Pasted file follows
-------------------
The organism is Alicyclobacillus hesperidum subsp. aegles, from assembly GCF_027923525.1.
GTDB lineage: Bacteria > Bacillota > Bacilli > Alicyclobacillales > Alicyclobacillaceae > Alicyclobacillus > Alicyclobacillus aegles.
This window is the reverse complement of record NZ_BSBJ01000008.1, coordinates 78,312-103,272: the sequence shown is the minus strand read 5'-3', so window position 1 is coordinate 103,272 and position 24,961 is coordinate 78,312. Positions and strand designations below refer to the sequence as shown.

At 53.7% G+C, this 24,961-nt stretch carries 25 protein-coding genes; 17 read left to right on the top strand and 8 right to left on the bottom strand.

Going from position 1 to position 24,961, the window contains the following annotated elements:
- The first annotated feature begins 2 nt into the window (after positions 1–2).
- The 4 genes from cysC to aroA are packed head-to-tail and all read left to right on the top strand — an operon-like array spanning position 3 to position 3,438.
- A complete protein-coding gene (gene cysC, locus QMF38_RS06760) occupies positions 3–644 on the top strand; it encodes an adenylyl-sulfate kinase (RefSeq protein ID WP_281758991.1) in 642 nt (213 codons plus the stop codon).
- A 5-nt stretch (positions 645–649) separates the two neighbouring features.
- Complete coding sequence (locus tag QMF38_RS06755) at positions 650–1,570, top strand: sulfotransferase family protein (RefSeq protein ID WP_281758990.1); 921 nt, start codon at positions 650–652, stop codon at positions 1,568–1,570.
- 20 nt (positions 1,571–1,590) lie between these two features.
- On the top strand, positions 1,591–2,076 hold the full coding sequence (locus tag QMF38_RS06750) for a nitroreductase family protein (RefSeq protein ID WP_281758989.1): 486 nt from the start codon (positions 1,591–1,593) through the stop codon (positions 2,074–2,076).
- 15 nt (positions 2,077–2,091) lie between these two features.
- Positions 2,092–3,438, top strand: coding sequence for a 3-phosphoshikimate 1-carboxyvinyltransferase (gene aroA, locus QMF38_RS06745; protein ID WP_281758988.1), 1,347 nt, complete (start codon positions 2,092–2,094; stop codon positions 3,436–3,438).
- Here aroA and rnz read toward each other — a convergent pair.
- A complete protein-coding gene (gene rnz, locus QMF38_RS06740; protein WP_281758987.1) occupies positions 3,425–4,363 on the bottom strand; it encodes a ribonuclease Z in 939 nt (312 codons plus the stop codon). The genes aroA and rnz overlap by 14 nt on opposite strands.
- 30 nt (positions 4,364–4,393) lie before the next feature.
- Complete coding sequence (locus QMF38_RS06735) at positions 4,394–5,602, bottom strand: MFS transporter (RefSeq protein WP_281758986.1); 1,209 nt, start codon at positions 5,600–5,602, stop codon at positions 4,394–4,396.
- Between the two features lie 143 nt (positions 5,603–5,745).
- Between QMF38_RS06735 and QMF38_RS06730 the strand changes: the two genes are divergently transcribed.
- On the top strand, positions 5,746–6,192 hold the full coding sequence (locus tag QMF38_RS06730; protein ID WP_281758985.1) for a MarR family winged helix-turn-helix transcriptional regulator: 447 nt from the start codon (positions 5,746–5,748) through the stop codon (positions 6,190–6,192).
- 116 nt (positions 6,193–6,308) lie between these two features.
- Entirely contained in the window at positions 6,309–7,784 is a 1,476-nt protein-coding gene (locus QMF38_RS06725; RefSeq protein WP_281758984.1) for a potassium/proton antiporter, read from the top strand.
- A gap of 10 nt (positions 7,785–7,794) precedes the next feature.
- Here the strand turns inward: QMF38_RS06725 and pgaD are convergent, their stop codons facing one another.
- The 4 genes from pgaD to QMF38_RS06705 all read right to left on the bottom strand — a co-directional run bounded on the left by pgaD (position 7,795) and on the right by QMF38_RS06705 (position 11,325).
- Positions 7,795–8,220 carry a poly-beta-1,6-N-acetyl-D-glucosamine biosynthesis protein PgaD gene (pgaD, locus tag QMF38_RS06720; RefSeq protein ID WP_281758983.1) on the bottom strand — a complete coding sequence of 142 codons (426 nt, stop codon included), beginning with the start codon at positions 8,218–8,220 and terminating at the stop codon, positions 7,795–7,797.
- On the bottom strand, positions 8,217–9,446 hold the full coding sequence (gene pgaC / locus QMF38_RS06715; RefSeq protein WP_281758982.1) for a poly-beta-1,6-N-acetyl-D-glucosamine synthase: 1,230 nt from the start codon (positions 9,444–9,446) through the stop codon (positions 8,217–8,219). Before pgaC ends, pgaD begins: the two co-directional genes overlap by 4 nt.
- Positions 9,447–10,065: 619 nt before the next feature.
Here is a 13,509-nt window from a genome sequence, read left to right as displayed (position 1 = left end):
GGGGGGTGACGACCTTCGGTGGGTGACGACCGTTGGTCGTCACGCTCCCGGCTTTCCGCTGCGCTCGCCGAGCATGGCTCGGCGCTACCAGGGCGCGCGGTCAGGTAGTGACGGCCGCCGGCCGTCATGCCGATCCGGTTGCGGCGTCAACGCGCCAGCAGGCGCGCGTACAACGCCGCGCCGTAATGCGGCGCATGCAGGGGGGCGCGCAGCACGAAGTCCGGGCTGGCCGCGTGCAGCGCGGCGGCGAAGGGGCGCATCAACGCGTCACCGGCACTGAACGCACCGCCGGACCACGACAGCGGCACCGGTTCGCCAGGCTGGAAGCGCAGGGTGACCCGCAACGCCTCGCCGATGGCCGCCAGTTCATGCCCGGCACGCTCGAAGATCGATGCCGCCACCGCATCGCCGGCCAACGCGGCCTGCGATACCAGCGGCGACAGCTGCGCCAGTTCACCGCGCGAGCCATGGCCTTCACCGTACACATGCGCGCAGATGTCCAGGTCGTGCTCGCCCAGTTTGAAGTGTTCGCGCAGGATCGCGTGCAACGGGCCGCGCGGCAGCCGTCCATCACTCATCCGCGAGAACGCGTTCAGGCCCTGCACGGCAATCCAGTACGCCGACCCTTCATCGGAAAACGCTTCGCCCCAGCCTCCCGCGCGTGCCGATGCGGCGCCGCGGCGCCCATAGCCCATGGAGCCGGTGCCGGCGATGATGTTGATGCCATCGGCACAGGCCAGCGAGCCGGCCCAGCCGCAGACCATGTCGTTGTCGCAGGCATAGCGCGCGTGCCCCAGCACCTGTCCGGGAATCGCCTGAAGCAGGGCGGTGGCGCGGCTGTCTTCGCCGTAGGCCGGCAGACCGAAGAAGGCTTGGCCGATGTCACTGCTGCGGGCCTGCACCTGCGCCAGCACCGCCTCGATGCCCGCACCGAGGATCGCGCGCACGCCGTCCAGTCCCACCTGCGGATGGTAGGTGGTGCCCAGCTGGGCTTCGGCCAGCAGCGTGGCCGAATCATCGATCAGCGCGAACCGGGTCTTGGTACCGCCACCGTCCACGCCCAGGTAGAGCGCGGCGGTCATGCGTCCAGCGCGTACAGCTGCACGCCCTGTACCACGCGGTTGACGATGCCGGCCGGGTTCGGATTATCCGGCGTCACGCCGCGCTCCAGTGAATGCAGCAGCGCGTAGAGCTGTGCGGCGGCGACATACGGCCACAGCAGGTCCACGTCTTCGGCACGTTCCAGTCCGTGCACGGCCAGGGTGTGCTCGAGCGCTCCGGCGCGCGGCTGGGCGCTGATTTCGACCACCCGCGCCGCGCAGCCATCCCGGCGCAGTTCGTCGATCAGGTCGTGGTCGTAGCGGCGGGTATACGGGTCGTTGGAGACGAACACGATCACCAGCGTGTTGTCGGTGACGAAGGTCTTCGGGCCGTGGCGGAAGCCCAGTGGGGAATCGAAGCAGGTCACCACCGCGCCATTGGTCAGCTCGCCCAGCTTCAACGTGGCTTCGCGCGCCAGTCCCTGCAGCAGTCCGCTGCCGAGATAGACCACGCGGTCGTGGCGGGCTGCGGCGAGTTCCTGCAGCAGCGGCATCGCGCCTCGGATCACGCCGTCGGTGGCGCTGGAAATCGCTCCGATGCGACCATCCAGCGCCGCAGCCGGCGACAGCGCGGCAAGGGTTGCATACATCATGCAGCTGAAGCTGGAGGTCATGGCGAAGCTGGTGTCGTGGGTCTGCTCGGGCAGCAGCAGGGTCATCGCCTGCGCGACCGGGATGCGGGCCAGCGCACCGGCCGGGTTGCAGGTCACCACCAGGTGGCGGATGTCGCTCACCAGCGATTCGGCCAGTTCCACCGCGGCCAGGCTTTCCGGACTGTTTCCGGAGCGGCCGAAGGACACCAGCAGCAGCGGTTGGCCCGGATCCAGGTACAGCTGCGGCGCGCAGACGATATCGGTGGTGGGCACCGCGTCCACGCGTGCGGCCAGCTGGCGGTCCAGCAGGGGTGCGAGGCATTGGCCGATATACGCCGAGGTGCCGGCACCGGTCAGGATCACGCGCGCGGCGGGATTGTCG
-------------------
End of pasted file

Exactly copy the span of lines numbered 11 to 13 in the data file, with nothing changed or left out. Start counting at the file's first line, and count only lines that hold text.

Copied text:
- 20 nt (positions 1,571–1,590) lie between these two features.
- On the top strand, positions 1,591–2,076 hold the full coding sequence (locus tag QMF38_RS06750) for a nitroreductase family protein (RefSeq protein ID WP_281758989.1): 486 nt from the start codon (positions 1,591–1,593) through the stop codon (positions 2,074–2,076).
- 15 nt (positions 2,077–2,091) lie between these two features.